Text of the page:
Red-throated Pipit Anthus cervinus



During display flights, the male rises to almost 20 m, dropping like in parachute; also fluttering in a horizontal line and then rises nearly 50 m before landing on the floor. The nest is built by the female, although initial cavity is constructed by the male. At the beginning of the breeding season, both parents troop material to the nest, but later this activity is carried out by the male alone. Female incubate the eggs but both parents feed the chicks. The survival of the fledglings is about 60.6%.

It reproduced from early June to July in the north of its distribution, and in late May in the South; 1 brood per year. The nest is a cup of grasses, stems, dry plant material and moss in the base, woven with fine grasses, hair and feathers, usually the eggs are in a cavity at the end of a small tunnel. Is placed in trees of willow (Salix) on the ground in open areas near the coast, in mud, streams, or mounds in tundra. Puts 2 - 7 eggs, usually 5-6, sub-elliptical, smooth and shiny, are variable in color from gray to buff, brown or reddish, finely dotted or spotted, measuring 19 x 14 mm. Incubation lasts 11 - 14 days. The chicks are born covered with broad, long, dark gray to brown down, the commissures of bill are red, mouth is yellow, remain in the nest between 11 - 15 days.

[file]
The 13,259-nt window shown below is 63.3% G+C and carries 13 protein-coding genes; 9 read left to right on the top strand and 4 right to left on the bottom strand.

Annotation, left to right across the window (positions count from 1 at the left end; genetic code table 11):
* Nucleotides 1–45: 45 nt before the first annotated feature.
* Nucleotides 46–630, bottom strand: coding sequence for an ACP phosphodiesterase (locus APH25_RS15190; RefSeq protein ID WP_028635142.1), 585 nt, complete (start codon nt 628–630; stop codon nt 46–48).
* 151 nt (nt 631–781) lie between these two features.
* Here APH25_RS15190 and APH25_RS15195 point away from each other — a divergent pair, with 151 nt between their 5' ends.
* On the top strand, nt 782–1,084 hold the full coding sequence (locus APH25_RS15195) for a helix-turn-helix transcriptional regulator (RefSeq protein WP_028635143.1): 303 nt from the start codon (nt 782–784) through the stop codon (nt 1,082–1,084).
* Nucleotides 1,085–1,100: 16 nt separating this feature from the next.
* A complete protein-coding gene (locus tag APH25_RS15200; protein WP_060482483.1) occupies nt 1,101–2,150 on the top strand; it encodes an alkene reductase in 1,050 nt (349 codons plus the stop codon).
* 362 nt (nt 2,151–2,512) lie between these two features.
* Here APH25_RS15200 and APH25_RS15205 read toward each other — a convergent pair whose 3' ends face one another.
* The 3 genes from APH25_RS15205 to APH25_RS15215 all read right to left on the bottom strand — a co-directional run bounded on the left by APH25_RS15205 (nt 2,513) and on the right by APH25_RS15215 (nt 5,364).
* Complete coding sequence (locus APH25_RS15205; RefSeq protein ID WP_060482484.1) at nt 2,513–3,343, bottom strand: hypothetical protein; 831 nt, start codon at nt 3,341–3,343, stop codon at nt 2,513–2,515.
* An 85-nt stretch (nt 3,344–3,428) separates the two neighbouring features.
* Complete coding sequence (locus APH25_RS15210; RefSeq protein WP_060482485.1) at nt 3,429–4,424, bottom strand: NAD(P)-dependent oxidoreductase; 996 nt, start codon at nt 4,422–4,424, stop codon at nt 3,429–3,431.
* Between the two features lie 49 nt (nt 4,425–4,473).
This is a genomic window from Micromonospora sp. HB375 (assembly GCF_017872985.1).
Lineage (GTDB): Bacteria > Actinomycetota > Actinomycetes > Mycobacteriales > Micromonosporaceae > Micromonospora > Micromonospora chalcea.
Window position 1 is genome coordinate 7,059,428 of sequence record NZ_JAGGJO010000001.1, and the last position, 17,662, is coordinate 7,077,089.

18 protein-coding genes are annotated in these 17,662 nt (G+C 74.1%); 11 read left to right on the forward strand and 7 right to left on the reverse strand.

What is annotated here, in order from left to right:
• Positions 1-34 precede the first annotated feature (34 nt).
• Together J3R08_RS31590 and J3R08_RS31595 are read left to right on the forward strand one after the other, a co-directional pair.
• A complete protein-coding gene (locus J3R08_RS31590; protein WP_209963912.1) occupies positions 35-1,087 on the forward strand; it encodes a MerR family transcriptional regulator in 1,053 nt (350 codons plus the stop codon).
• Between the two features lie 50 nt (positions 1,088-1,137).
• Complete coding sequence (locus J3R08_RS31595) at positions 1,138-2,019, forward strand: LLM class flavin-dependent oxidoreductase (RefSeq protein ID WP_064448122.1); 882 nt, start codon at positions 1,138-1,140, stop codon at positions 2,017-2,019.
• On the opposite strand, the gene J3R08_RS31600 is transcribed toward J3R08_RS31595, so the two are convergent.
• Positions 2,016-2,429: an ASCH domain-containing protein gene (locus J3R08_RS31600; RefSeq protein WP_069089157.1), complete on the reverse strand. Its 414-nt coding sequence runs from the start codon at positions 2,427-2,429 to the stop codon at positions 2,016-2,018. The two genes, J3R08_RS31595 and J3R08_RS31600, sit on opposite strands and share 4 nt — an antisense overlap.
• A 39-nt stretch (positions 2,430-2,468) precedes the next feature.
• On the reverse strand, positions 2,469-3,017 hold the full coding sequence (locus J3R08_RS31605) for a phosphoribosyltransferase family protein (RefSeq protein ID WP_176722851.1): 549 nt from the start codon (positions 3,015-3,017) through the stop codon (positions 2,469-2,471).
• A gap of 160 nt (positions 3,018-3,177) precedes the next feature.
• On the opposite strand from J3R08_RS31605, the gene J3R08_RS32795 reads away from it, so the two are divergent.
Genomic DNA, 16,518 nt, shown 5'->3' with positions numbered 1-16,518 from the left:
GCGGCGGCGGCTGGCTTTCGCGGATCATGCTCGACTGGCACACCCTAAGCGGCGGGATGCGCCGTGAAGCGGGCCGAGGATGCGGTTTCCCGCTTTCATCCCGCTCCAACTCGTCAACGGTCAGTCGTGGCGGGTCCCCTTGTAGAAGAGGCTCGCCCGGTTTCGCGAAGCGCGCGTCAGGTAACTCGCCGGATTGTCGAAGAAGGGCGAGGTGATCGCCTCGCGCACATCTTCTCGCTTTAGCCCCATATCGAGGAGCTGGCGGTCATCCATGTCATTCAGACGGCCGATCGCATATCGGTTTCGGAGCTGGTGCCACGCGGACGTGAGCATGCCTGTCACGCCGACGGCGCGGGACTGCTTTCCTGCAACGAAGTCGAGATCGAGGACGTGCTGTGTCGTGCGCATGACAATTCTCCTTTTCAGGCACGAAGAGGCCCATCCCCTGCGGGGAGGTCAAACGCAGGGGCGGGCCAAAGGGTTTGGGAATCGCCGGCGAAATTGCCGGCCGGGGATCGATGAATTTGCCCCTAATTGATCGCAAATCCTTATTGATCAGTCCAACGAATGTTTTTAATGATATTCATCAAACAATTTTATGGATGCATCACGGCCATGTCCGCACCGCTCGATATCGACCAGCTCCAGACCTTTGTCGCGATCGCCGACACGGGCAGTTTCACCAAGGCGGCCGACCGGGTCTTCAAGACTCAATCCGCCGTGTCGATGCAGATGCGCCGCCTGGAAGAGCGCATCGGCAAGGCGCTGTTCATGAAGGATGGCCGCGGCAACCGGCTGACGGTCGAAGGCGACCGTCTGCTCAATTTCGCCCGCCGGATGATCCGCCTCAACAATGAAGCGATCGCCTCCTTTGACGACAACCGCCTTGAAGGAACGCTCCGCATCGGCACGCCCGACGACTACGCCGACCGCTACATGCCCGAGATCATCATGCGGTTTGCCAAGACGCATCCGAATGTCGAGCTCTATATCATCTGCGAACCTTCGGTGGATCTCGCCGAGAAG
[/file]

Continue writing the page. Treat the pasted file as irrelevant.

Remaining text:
Recommended Citation

Red-throated Pipit (Anthus cervinus), In Neotropical Birds Online (T. S. Schulenberg, Editor). Cornell Lab of Ornithology, Ithaca, NY, USA. retrieved from Neotropical Birds Online: